With only 20,000 inhabitants, Tórshavn is not just one of the world’s smallest capitals, but also one of the most charming ones. This dynamic city, with its creative, innovative and highly educated population, is the political and cultural hub of the Faroes, and, fond as they are of their traditions and cultural legacy, local residents are also keen to embrace emerging global trends. All this means that Tórshavn offers a fascinating mix of Faroese cultural history and all the amenities you would expect to find in a modern 21st century capital. The city is a melting pot of old and new. To take in its contrasts, explore Tórshavn starting from its oldest area down by the harbour, Tinganes, where little grass-thatched houses stretch along narrow meandering alleys then stroll up towards the mountainsides, you will find that the residential neighbourhoods grow younger and trendier as you ascend.
Vestmanna is the starting point for excursions to the awe-inspiring bird cliffs and grottos known as Vestmannabjörgini. In the high season there are several daily departures for the bird cliffs, which is a popular excursion, both among international and local visitors. The boats sail along the mountainside and up to the cliffs themselves, which face the Atlantic sea head on, before heading through narrow straits and into deep grottos formed by the crashing waves over millions of years, to bring you close to the 600-metre-high vertical wall of rock where thousands of seabirds breed. In these majestic surroundings you can feel one with nature, and you will understand why a deeply rooted respect for the forces of nature permeates Faroese culture.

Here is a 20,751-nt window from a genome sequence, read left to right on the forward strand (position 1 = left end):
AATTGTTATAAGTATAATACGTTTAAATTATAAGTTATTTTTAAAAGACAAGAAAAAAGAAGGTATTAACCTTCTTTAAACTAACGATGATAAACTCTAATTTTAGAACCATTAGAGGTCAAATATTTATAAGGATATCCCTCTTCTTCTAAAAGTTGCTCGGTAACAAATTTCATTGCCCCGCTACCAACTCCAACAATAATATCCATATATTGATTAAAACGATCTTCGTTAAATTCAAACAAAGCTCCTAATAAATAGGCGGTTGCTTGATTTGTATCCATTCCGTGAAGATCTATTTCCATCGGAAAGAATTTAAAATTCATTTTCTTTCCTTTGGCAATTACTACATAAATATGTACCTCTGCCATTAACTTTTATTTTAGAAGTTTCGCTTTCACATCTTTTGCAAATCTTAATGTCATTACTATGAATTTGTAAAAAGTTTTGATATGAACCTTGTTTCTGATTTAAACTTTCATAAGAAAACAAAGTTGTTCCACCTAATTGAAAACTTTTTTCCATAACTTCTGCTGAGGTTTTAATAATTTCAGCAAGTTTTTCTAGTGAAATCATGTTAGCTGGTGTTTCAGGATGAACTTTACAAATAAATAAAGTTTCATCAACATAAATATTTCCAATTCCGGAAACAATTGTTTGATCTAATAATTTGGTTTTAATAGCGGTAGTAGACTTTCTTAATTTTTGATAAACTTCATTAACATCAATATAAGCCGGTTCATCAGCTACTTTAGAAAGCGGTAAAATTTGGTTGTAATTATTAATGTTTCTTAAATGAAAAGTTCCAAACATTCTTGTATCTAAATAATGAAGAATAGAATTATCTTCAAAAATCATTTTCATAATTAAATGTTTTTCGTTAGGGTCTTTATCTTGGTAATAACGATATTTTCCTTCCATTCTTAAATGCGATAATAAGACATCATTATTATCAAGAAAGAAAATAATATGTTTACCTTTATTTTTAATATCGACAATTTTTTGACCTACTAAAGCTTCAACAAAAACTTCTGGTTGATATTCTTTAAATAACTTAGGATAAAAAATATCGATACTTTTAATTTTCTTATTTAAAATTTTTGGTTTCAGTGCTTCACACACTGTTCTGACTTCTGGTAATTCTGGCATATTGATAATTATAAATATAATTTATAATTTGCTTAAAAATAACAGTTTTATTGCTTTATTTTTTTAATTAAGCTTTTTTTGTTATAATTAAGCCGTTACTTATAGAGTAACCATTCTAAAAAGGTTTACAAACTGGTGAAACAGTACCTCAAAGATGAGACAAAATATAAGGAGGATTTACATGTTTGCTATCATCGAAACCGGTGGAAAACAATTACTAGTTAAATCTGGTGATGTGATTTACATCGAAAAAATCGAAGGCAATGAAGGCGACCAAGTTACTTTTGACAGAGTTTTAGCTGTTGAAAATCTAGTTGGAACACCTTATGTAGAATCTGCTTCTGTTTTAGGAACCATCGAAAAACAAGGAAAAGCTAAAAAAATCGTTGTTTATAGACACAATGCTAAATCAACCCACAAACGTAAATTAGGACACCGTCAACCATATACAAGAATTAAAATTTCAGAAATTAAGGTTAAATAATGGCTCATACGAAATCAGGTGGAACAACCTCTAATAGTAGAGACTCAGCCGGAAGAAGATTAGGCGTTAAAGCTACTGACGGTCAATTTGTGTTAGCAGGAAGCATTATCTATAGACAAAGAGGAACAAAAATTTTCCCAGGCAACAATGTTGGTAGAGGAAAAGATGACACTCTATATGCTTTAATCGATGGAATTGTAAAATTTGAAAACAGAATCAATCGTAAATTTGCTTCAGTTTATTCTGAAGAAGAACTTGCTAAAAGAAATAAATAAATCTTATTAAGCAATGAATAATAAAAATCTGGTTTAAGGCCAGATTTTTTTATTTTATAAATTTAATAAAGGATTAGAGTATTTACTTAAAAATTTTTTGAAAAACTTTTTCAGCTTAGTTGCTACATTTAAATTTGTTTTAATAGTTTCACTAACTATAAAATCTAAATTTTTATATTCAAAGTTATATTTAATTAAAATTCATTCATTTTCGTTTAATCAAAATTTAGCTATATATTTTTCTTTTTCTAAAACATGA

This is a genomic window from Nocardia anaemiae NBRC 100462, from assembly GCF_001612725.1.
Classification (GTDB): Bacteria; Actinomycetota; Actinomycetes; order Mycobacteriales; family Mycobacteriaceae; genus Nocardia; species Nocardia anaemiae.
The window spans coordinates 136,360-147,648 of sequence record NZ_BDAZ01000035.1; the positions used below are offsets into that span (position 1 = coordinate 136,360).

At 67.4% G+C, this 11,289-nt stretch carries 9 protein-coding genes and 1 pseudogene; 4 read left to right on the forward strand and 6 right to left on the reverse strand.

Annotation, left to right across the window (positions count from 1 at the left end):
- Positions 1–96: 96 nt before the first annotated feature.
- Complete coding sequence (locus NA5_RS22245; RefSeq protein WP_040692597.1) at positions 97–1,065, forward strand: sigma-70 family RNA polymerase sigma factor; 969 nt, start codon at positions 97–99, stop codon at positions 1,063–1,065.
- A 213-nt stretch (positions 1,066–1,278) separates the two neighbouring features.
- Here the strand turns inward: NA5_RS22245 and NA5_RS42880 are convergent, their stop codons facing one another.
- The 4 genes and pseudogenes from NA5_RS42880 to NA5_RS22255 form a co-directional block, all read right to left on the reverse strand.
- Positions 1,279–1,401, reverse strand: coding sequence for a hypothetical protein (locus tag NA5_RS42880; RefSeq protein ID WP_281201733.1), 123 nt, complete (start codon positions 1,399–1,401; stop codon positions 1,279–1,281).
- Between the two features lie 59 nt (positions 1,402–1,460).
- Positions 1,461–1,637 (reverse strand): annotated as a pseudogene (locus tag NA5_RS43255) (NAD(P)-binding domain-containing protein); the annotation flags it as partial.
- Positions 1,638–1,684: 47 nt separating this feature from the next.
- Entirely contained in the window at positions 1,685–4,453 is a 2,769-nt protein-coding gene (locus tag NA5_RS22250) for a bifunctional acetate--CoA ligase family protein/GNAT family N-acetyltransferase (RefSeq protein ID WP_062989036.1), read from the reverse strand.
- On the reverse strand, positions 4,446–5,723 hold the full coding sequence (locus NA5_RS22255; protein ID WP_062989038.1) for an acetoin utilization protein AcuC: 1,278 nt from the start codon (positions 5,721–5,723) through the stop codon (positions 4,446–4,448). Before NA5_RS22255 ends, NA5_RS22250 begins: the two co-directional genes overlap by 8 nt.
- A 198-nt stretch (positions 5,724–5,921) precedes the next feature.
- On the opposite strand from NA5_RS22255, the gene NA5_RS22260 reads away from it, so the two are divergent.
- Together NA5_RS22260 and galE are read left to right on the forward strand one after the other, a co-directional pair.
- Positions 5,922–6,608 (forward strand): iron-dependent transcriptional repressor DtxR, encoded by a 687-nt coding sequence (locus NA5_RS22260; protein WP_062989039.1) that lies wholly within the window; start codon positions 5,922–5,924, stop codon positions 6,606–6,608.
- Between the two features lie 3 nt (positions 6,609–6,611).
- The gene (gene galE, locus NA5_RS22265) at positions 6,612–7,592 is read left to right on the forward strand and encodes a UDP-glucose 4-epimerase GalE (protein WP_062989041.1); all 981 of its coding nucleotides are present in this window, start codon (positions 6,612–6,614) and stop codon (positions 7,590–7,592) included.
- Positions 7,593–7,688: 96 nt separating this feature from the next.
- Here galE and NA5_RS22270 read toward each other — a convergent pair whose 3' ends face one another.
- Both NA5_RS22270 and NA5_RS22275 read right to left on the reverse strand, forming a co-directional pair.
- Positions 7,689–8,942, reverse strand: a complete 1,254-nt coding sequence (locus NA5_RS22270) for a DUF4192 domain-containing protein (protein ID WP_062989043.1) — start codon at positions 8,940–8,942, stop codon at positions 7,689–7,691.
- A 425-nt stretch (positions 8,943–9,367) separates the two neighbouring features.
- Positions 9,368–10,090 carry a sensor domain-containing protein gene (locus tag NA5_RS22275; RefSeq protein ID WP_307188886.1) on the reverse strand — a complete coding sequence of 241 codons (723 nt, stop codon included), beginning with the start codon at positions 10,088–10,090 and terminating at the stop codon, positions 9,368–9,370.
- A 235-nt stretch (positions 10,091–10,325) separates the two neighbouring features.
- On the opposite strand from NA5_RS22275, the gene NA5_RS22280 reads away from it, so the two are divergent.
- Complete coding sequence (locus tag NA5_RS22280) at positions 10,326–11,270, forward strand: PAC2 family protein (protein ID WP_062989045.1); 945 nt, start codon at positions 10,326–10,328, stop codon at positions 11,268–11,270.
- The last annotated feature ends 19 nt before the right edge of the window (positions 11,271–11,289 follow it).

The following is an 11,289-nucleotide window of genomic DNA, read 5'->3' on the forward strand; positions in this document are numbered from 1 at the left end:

The most photographed village in the Faroes is probably Gjógv, which is located in the northernmost part of Eysturoy. In order to reach Gjógv you will have to cross a high mountain ridge from where you will see a large green valley with striking mountains on both sides. At the very bottom of the valley, the colourful houses are dotted around a beautiful crystal-clear river with a little dam where children play all summer. But the village is best known for its natural harbour. Gjógv means gorge in Faroese and it is precisely in the great gorge cutting into the landscape that the natural harbour is located. Take all the steps down into the gorge, down to the harbour and take in the immense power of nature in surroundsound.
The Northern Islands
Klaksvík is the central hub of the Northern Isles: Kalsoy, Kunoy, Borðoy, Viðoy, Svínoy and Fugloy. The Northern Isles are characterised by towering mountains on the eastern side the islands taper down towards a jagged coastline, which cuts the slopes off into low cliffs, while the northern side is characterised by rugged majestic cliff promontories. The two smallest islands, Svínoy and Fugloy, can only be reached by boat or helicopter, while bridges, dams and tunnels interlink Kunoy, Borðoy and Viðoy, but you will need to catch the ferry to get to Kalsoy.
The village Kirkjubøur is the place in the Faroes where you will find the most remarkable relics of the past. During the Middle Ages the village was the cultural and religious centre of the Faroes and part of the Catholic Church of Norway. The seminary in Kirkjubøur was the first and only one in the Faroes up until the reformation in 1538. King Sverri of Norway grew up here, where he also attended the seminary and was ordained. Today there are around 80 inhabitants in Kirkjubøur, which is a 15-minute drive from Tórshavn.
Sandoy is the fifth largest island in the Faroes and, along with Suðuroy, makes up the large southern island pair in the archipelago. Sandoy is considered the flattest island, with broad valleys and many little lakes, low rounded mountains and sandy beaches. The gently rolling mountains make it appear greener than the other islands with their more rugged craggy mountains.
Mykines island is the westernmost outpost of the Faroes. This island is known for its teeming birdlife as it attracts hundreds of thousands of migratory birds, which nest here in summer. Mykines is also home to the only gannet colony in the Faroes, which in itself makes it quite the attraction, but the charming little puffins with their colourful beaks are probably the island’s main lure, possibly because they are usually happy to pose with their beaks full of fish. Sailing to Mykines takes just under one hour and is one of the best ways to see Tindhólmur up close.